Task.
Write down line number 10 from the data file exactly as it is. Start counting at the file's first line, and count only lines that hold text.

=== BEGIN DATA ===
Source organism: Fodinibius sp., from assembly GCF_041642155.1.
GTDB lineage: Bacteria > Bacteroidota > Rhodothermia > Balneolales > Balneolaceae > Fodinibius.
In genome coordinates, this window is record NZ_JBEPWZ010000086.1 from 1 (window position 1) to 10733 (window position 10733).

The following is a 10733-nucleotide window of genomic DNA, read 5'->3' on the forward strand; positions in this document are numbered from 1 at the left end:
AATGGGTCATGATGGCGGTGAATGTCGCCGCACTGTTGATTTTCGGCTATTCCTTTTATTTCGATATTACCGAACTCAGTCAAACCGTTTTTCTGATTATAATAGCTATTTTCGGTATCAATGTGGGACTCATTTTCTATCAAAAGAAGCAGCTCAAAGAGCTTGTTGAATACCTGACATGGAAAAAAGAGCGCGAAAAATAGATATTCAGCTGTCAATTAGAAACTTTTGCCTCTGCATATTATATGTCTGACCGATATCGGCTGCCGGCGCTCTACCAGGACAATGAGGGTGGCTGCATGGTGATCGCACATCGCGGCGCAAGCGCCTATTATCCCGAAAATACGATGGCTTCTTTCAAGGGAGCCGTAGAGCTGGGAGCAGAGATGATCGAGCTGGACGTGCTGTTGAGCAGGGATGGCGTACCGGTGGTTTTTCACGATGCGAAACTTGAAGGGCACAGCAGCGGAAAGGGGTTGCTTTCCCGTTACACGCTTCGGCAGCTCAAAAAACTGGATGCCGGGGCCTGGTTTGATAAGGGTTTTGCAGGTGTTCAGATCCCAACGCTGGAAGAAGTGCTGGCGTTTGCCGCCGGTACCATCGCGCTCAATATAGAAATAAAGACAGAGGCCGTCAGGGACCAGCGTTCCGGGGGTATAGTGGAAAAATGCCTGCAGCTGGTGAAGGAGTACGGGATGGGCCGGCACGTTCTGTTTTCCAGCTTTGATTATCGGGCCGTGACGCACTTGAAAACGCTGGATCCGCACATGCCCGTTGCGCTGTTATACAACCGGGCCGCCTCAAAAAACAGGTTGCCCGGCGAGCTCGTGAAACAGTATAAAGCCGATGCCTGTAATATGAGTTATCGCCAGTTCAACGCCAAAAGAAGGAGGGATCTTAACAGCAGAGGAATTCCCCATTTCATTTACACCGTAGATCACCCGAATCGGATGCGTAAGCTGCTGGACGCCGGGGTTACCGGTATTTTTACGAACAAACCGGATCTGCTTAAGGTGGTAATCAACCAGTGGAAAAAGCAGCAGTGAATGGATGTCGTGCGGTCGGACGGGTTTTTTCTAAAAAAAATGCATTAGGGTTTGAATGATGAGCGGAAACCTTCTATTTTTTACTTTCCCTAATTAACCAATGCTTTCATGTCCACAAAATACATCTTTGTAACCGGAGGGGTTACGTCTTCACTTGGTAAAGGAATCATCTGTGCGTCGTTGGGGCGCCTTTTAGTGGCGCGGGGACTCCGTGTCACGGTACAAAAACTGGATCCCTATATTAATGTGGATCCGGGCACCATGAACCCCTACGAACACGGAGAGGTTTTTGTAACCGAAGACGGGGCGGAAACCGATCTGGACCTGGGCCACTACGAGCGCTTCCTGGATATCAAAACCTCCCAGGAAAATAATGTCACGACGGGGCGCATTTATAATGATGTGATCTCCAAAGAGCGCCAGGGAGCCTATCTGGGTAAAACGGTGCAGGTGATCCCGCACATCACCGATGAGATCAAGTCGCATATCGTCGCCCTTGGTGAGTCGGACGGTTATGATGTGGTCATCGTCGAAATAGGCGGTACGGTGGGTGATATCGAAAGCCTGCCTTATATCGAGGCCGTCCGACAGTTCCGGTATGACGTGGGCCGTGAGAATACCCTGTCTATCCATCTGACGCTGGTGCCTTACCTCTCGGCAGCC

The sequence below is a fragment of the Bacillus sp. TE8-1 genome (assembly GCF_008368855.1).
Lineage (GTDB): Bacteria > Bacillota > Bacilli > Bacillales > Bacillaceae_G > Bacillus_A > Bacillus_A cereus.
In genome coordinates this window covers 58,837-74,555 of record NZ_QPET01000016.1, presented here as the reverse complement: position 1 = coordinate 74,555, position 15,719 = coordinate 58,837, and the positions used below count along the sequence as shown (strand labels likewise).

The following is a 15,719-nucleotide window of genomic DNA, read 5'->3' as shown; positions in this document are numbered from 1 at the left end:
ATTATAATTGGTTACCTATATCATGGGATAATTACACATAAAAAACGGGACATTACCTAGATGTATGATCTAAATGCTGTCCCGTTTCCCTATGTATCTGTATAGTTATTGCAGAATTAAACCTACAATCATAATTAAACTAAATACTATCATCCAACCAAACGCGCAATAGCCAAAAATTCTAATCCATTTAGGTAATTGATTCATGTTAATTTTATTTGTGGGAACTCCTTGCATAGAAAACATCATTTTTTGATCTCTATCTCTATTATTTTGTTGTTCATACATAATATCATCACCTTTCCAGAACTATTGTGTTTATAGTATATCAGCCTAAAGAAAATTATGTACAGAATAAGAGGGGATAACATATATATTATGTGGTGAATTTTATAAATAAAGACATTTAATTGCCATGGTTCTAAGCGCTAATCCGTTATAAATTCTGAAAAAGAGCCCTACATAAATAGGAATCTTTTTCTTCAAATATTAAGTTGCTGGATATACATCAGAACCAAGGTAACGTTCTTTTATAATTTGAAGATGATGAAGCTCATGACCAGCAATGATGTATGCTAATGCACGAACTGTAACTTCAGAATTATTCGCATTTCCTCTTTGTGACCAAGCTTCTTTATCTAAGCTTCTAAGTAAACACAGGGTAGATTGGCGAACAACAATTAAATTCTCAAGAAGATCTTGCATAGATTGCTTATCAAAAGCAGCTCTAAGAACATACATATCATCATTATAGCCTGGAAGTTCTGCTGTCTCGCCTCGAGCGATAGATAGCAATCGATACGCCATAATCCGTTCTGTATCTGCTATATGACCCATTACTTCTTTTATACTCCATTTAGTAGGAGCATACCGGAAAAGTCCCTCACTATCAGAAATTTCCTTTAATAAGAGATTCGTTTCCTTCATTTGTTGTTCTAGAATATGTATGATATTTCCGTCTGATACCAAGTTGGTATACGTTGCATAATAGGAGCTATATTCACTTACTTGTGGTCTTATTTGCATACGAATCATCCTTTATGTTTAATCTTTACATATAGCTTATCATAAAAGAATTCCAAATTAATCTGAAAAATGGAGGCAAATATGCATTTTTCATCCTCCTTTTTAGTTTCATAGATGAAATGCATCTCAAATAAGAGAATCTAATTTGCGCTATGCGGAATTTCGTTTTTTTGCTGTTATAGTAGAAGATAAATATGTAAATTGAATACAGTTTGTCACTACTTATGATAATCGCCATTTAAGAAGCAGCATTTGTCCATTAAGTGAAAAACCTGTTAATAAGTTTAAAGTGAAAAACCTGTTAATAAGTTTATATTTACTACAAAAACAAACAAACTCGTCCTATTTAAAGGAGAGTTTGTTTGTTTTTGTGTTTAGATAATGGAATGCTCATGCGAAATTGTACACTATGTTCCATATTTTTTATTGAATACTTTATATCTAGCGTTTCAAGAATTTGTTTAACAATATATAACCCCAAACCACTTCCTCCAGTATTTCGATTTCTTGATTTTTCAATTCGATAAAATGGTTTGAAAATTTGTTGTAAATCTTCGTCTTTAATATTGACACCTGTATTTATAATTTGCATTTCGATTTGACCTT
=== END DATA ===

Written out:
ATTATAATTGGTTACCTATATCATGGGATAATTACACATAAAAAACGGGACATTACCTAGATGTATGATCTAAATGCTGTCCCGTTTCCCTATGTATCTGTATAGTTATTGCAGAATTAAACCTACAATCATAATTAAACTAAATACTATCATCCAACCAAACGCGCAATAGCCAAAAATTCTAATCCATTTAGGTAATTGATTCATGTTAATTTTATTTGTGGGAACTCCTTGCATAGAAAACATCATTTTTTGATCTCTATCTCTATTATTTTGTTGTTCATACATAATATCATCACCTTTCCAGAACTATTGTGTTTATAGTATATCAGCCTAAAGAAAATTATGTACAGAATAAGAGGGGATAACATATATATTATGTGGTGAATTTTATAAATAAAGACATTTAATTGCCATGGTTCTAAGCGCTAATCCGTTATAAATTCTGAAAAAGAGCCCTACATAAATAGGAATCTTTTTCTTCAAATATTAAGTTGCTGGATATACATCAGAACCAAGGTAACGTTCTTTTATAATTTGAAGATGATGAAGCTCATGACCAGCAATGATGTATGCTAATGCACGAACTGTAACTTCAGAATTATTCGCATTTCCTCTTTGTGACCAAGCTTCTTTATCTAAGCTTCTAAGTAAACACAGGGTAGATTGGCGAACAACAATTAAATTCTCAAGAAGATCTTGCATAGATTGCTTATCAAAAGCAGCTCTAAGAACATACATATCATCATTATAGCCTGGAAGTTCTGCTGTCTCGCCTCGAGCGATAGATAGCAATCGATACGCCATAATCCGTTCTGTATCTGCTATATGACCCATTACTTCTTTTATACTCCATTTAGTAGGAGCATACCGGAAAAGTCCCTCACTATCAGAAATTTCCTTTAATAAGAGATTCGTTTCCTTCATTTGTTGTTCTAGAATATGTATGATATTTCCGTCTGATACCAAGTTGGTATACGTTGCATAATAGGAGCTATATTCACTTACTTGTGGTCTTATTTGCATACGAATCATCCTTTATGTTTAATCTTTACATATAGCTTATCATAAAAGAATTCCAAATTAATCTGAAAAATGGAGGCAAATATGCATTTTTCATCCTCCTTTTTAGTTTCATAGATGAAATGCATCTCAAATAAGAGAATCTAATTTGCGCTATGCGGAATTTCGTTTTTTTGCTGTTATAGTAGAAGATAAATATGTAAATTGAATACAGTTTGTCACTACTTATGATAATCGCCATTTAAGAAGCAGCATTTGTCCATTAAGTGAAAAACCTGTTAATAAGTTTAAAGTGAAAAACCTGTTAATAAGTTTATATTTACTACAAAAACAAACAAACTCGTCCTATTTAAAGGAGAGTTTGTTTGTTTTTGTGTTTAGATAATGGAATGCTCATGCGAAATTGTACACTATGTTCCATATTTTTTATTGAATACTTTATATCTAGCGTTTCAAGAATTTGTTTAACAATATATAACCCCAAACCACTTCCTCCAGTATTTCGATTTCTTGATTTTTCAATTCGATAAAATGGTTTGAAAATTTGTTGTAAATCTTCGTCTTTAATATTGACACCTGTATTTATAATTTGCATTTCGATTTGACCTT